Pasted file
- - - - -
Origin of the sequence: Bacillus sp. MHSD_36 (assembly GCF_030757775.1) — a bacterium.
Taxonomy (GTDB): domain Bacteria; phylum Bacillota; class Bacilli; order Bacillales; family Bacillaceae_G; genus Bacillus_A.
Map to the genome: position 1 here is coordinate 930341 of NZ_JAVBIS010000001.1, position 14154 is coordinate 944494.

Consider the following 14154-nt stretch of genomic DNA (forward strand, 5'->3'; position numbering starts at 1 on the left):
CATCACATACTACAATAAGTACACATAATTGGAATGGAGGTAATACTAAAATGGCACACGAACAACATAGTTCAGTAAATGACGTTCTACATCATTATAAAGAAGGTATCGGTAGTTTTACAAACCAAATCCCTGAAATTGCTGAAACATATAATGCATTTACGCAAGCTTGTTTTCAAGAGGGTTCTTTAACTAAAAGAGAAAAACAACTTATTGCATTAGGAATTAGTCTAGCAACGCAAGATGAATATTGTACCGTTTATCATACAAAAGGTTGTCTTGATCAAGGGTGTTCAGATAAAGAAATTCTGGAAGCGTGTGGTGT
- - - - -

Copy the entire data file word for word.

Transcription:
Origin of the sequence: Bacillus sp. MHSD_36 (assembly GCF_030757775.1) — a bacterium.
Taxonomy (GTDB): domain Bacteria; phylum Bacillota; class Bacilli; order Bacillales; family Bacillaceae_G; genus Bacillus_A.
Map to the genome: position 1 here is coordinate 930341 of NZ_JAVBIS010000001.1, position 14154 is coordinate 944494.

Consider the following 14154-nt stretch of genomic DNA (forward strand, 5'->3'; position numbering starts at 1 on the left):
CATCACATACTACAATAAGTACACATAATTGGAATGGAGGTAATACTAAAATGGCACACGAACAACATAGTTCAGTAAATGACGTTCTACATCATTATAAAGAAGGTATCGGTAGTTTTACAAACCAAATCCCTGAAATTGCTGAAACATATAATGCATTTACGCAAGCTTGTTTTCAAGAGGGTTCTTTAACTAAAAGAGAAAAACAACTTATTGCATTAGGAATTAGTCTAGCAACGCAAGATGAATATTGTACCGTTTATCATACAAAAGGTTGTCTTGATCAAGGGTGTTCAGATAAAGAAATTCTGGAAGCGTGTGGTGT